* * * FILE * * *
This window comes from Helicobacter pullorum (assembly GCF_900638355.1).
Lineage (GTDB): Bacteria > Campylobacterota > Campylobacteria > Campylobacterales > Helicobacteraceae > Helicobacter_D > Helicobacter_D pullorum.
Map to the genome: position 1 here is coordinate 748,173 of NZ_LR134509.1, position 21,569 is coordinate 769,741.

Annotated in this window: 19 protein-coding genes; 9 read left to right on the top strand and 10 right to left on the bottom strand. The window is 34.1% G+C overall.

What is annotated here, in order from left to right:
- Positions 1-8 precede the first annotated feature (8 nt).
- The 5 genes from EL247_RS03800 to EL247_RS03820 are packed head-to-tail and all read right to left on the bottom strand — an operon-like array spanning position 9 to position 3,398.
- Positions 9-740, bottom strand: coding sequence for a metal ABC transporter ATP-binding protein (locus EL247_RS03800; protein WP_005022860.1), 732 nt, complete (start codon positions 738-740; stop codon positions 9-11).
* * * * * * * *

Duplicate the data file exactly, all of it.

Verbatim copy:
This window comes from Helicobacter pullorum (assembly GCF_900638355.1).
Lineage (GTDB): Bacteria > Campylobacterota > Campylobacteria > Campylobacterales > Helicobacteraceae > Helicobacter_D > Helicobacter_D pullorum.
Map to the genome: position 1 here is coordinate 748,173 of NZ_LR134509.1, position 21,569 is coordinate 769,741.

Annotated in this window: 19 protein-coding genes; 9 read left to right on the top strand and 10 right to left on the bottom strand. The window is 34.1% G+C overall.

What is annotated here, in order from left to right:
- Positions 1-8 precede the first annotated feature (8 nt).
- The 5 genes from EL247_RS03800 to EL247_RS03820 are packed head-to-tail and all read right to left on the bottom strand — an operon-like array spanning position 9 to position 3,398.
- Positions 9-740, bottom strand: coding sequence for a metal ABC transporter ATP-binding protein (locus EL247_RS03800; protein WP_005022860.1), 732 nt, complete (start codon positions 738-740; stop codon positions 9-11).